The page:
US Republican presidential nominee Donald Trump has backtracked on a claim that he saw video footage of a US cash payment to Iran.
He made the claim at a rally. His team admitted it was incorrect, only for Mr Trump to repeat it at another rally.
The money was paid at the same time US hostages were freed, but the president said it was a payment linked to the landmark Iranian nuclear agreement.
Mr Trump said the video he saw was of the hostage transfer, not the payment.
The White House announced in January it was making payments to Iran – a total of $1.7bn (£1.3bn) to settle a decades-old dispute over a failed military equipment deal – as part of the nuclear accord.
A newspaper this week revealed that $400m of that was delivered in cash, flown to Iran at roughly the same time as four Americans were released in a prisoner exchange.
The timing of the transfer brought attacks from Republicans, including Mr Trump.
President Barack Obama denied any connection between the cash and the prisoner swap, saying: “We do not pay ransom for hostages.” He said the payment had to be in cash because strict financial sanctions precluded other methods.
Analysis: Anthony Zurcher, BBC North America Reporter
Being Donald Trump means never having to say you’re sorry – or mistaken. The candidate has made a habit of steadfastly sticking by comments whose veracity, to put it mildly, has been called into question.
For instance, assertions that Muslim-Americans celebrated after 9/11, that neighbours didn’t tell authorities they saw the San Bernardino shooters making bombs and that Mexico has a policy of sending criminals into the US have been roundly debunked by fact-checkers, yet all have been fixtures in Trump speeches.
This track record makes it noteworthy that on Friday morning Mr Trump backed away from his recent claims that he saw a video of Iranians unloading crates currency from a US plane.
Perhaps cooler heads in the Trump camp prevailed. Perhaps Mr Trump realised that his remarkably detailed misstatements were burying what could have been an effective campaign issue – the perception that the Obama administration was exchanging money for hostages.
It’s become conventional wisdom that there isn’t a tactical political advantage – on foreign affairs, Clinton emails, etc – that Mr Trump can’t mishandle. Republicans can only hope Mr Trump’s backtracking here is a sign of new, more disciplined candidate emerging.
However, the BBC’s Barbara Plett Usher in Washington says it did not help that Iranian defence officials had described the money as a ransom payment.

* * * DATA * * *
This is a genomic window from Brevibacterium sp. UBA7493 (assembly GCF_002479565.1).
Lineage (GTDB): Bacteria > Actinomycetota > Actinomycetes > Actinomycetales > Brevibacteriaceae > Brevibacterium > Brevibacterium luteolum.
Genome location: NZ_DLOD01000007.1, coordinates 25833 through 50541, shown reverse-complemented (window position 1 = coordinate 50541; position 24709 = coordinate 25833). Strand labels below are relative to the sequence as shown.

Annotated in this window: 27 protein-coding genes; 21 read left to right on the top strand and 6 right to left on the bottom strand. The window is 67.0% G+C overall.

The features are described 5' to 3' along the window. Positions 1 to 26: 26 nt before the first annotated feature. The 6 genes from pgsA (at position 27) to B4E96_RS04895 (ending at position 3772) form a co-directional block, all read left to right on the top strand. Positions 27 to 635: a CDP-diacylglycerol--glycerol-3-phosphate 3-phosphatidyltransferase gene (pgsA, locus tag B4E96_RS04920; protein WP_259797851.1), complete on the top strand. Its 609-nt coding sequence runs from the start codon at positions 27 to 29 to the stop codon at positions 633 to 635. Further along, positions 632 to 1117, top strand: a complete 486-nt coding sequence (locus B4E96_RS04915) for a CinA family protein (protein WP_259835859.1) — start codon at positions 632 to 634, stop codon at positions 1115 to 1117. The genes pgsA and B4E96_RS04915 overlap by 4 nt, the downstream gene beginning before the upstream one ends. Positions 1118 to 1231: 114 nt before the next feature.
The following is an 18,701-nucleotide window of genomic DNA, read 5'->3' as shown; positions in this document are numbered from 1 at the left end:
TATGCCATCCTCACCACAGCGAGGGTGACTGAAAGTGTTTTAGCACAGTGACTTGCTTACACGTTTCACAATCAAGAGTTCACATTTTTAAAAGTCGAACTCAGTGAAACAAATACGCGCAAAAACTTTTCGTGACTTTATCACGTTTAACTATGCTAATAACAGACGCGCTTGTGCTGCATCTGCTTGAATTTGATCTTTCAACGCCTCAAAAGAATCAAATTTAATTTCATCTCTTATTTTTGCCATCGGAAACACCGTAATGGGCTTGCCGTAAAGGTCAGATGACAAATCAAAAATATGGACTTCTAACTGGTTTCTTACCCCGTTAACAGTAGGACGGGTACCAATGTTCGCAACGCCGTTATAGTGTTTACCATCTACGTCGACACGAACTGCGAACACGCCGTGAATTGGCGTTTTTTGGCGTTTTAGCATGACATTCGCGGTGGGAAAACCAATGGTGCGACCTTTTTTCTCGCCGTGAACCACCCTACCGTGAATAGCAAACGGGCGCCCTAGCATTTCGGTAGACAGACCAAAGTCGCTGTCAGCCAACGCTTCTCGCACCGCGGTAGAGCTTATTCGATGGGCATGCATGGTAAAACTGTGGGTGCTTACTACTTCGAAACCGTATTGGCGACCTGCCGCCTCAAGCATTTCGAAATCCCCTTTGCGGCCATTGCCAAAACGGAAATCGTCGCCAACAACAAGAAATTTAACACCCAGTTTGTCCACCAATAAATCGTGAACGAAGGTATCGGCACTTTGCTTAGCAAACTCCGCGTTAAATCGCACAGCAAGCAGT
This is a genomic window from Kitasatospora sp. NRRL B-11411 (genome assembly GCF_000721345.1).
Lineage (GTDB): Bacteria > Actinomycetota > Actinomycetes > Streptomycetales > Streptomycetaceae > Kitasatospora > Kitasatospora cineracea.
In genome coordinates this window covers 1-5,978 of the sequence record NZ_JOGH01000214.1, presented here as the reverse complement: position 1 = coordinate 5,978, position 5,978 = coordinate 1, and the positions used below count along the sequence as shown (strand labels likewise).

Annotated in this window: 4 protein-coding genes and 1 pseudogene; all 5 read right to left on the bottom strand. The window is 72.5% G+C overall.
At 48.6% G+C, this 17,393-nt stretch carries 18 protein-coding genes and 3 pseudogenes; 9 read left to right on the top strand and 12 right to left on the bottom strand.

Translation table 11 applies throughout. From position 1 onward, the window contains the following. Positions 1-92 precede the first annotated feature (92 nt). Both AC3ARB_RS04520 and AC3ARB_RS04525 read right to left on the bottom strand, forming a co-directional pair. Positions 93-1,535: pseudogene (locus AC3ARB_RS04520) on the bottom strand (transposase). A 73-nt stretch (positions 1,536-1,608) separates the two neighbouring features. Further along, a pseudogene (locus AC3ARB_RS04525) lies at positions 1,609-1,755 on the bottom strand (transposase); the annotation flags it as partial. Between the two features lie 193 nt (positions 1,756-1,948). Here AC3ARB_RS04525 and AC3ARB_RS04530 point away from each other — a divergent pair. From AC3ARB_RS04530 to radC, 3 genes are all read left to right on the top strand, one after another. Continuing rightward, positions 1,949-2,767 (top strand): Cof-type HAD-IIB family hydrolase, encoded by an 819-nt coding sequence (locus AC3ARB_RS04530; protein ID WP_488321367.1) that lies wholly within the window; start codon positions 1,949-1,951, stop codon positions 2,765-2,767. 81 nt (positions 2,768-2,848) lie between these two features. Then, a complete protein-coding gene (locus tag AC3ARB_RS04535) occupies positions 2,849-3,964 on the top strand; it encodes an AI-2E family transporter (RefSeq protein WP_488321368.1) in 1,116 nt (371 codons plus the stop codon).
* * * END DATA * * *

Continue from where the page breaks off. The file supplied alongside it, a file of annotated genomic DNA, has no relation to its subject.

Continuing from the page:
Mr Trump insisted on Wednesday he had seen video showing the money being delivered.
His team on Thursday acknowledged this was not the case, saying Mr Trump was referring to cable news file footage of hostages being released.
But Mr Trump repeated his claim at another rally later on Thursday.
On Friday, his tweet was echoing the campaign team, saying: “The plane I saw on television was the hostage plane in Geneva, Switzerland, not the plane carrying $400 million in cash going to Iran!”
Donald Trump has had a difficult week. His rival, Hillary Clinton, has seen a significant opinion poll boost since the Democratic convention.
He has also run into trouble by rowing with the parents of a Muslim US army captain who was killed in Iraq and was criticised for calling Mrs Clinton “the devil”.
A number of high-profile figures, including Republicans, have come out against him.
Republican Congressman Mike Coffman was one to air an anti-Trump advertisement.
Former director of the CIA, Michael Morell, not affiliated to either party, said in the New York Times that he would “do everything I can to ensure [Mrs Clinton] is elected our 45th president”.
Citing Mr Trump’s positions on Russia, Mr Morell called the New York billionaire an “unwitting agent” of Vladimir Putin.
On Thursday, Republican House Speaker Paul Ryan told fundraisers the party had to protect its majority in Congress or “we could be handing President Hillary Clinton a blank cheque”.
It echoed the “Let’s not give Clinton a blank cheque” phrase used by Republicans in 1996 when it became clear Bob Dole would not defeat Bill Clinton.
However, Mr Trump’s running mate, Mike Pence, stood firmly behind him on Friday, telling NBC: “Donald Trump and I are standing shoulder to shoulder to say to the American people, ‘we can be strong again’.”